CHANGES in government policy in recent years have created renewed interest in generating energy from waste. Australia is now considered, both domestically and internationally, to be a potential growth market. However, due to the continent’s unique conditions, it is widely understood that this market will develop differently to other parts of the world.


A panel session during the second AIEN Australian Waste to Energy Forum in Ballarat, Victoria.

The Australian Industrial Ecology Network (AIEN) hosted the 2nd Australian Waste to Energy Forum on February 22 and 23 at the Mercure Ballarat Hotel and Convention Centre, Victoria, Australia. More than 160 delegates came together to explore the future potential for converting ever-increasing supplies of waste into viable energy resources. Diverse occupations were represented ranging from international energy and resource recovery industries, local, state and federal governments, academia, environmental organisations, manufacturers, media companies and individuals simply interested in the topic.

Opening the conference, Sustainability Victoria CEO Stan Krpan said the momentum for Waste-to-Energy technology was the strongest he had seen in the six years he had led the state government body. He believes that increasingly, communities are developing a low tolerance of landfill as a way of dealing with waste, especially municipal solid waste. Stan Krpan says that new processes for recovering resources and deriving higher orders of value from waste are the inevitable answer.

An announcement was released during the conference stating that the Victorian Government had launched a new, $2 million program to support the development of Waste to Energy technologies, including anaerobic digestion and thermal treatment of waste. The ‘Waste to Energy Infrastructure Fund’ will boost sustainable energy production using organic materials and hence divert more waste from landfill. For more information visit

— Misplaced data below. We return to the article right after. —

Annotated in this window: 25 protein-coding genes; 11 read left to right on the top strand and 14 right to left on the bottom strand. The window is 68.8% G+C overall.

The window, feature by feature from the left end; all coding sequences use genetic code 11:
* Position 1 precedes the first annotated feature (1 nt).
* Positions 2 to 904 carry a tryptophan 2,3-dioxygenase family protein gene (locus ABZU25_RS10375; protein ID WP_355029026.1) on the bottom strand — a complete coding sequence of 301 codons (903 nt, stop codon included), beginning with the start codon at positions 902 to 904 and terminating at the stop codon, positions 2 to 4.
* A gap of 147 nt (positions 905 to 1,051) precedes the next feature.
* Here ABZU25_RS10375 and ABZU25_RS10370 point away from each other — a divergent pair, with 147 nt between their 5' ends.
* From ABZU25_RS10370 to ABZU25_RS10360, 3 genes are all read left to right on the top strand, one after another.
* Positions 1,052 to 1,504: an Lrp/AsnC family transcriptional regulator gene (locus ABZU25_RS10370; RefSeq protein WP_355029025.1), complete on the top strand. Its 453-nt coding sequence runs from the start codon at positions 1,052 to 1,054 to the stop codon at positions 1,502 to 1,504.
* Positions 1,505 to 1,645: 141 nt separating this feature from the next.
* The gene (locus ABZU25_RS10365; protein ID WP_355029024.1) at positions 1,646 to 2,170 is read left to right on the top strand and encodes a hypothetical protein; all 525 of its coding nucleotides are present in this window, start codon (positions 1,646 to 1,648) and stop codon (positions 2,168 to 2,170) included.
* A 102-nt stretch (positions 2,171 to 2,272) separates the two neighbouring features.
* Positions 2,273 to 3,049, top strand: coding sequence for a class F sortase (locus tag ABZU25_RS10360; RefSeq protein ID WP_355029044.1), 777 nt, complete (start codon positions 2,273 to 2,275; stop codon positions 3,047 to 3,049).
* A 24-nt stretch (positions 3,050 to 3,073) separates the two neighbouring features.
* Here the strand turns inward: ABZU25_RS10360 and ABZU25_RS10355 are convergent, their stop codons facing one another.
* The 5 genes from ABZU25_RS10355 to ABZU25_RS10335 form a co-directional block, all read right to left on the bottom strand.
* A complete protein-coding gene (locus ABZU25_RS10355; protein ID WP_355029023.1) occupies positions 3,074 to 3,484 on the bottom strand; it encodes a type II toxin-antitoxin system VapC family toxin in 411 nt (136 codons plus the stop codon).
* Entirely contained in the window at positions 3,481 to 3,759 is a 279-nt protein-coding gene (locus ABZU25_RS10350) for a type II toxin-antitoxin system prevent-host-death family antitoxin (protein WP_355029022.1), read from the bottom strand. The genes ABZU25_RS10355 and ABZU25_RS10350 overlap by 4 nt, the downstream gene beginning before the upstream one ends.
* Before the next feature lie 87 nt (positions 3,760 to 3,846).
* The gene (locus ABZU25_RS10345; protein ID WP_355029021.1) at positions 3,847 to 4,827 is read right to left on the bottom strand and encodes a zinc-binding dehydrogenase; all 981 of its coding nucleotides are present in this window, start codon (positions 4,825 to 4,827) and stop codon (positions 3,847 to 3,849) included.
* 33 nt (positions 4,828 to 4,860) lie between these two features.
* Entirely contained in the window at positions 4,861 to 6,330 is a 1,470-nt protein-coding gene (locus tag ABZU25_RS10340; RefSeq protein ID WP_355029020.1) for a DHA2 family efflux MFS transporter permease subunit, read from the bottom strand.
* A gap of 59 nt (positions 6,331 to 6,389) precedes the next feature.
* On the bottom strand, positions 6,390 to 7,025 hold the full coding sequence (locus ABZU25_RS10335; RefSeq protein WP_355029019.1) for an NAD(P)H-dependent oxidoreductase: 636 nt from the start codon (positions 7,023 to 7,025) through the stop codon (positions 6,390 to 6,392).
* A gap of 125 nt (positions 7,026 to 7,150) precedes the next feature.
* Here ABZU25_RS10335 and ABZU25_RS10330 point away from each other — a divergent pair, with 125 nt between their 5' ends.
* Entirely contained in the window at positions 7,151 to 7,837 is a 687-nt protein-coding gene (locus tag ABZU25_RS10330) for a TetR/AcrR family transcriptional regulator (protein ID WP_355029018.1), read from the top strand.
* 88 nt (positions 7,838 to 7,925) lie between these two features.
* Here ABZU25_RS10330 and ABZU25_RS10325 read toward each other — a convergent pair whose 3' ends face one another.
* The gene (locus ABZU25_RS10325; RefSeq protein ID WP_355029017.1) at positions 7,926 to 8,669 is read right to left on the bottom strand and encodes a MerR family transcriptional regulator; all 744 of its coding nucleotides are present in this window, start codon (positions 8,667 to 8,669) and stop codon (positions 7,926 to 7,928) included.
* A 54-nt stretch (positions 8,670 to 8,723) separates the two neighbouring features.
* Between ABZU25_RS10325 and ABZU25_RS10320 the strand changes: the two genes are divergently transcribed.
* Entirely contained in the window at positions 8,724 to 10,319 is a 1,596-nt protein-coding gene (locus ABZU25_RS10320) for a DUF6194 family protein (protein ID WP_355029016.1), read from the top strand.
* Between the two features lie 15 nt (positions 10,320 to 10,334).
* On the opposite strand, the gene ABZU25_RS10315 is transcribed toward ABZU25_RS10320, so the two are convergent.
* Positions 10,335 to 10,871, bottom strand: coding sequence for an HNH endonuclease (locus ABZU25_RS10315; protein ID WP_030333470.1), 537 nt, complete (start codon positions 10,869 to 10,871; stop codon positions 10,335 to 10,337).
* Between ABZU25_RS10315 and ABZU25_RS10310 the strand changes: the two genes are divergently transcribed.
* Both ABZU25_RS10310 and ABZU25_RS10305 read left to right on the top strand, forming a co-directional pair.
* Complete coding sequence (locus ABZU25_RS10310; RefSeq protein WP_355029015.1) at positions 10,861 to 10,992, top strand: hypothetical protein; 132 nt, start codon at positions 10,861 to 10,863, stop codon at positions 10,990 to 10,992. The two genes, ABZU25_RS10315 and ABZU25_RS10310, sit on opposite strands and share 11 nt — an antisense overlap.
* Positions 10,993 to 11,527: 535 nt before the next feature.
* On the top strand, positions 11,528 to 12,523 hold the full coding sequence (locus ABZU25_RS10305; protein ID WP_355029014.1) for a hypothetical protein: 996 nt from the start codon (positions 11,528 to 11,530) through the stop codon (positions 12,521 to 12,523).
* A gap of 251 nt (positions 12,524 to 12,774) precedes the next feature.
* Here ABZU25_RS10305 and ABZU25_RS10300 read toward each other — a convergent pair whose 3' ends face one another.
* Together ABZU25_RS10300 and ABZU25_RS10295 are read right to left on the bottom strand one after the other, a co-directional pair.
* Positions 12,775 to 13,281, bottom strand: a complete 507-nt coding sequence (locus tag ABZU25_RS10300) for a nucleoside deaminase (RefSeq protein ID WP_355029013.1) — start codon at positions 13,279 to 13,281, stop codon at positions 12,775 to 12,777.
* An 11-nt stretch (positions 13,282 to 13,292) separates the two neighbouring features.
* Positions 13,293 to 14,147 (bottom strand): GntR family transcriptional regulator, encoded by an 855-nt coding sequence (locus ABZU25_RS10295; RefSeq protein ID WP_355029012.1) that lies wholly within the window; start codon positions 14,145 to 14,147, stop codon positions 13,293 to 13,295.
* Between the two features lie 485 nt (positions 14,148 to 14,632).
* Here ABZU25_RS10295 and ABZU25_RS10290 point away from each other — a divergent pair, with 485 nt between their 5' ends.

The forum attracted more than 160 delegates who heard interesting and information presentations from a variety of speakers.

Keynote speaker Dr Darren Perrin from Eunomia Research and Consulting in the UK, challenged the audience to consider why the country might feel it needs waste to energy and the rationale for managing waste more sustainably. He suggested delegates consider the future of conventional and ‘disruptive’ energy sources in Australia, the supply and composition of future waste streams and then ask themselves where is the evidence to support one residual treatment solution versus another?

Darren Perrin also made the fundamental point that strategies for dealing with waste should concentrate on eliminating residual, unrecoverable materials rather than focusing on the supply of waste to generate energy. It is critically important that higher-order uses for recovered materials are not precluded by having to supply an overcapacity of energy generating infrastructure, which would seriously conflict with higher-value waste reduction and recycling measures.

One of the conference highlights was a 90-minute session during which a panel of senior representatives from five state governments and the Clean Energy Finance Corporation discussed issues raised by members of the audience. The aim of the session was to try and gain an understanding of where there was common ground across state borders in relation to developing a coherent set of state guide lines for industry on energy from waste policy.

It became clear that some states are, in fact, collaborating to a limited extent on these issues but so far only informally between individuals rather than on a formal level between departments. As for identifying common ground, not much was revealed, however, it was generally agreed that waste to energy should be regarded as just one component of a fully developed, sustainable policy for recovering resources. Waste to energy should never be regarded as a stand-alone means to an end, in its own right.


A welcome function prior to the forum was hosted by STEINERT Australia.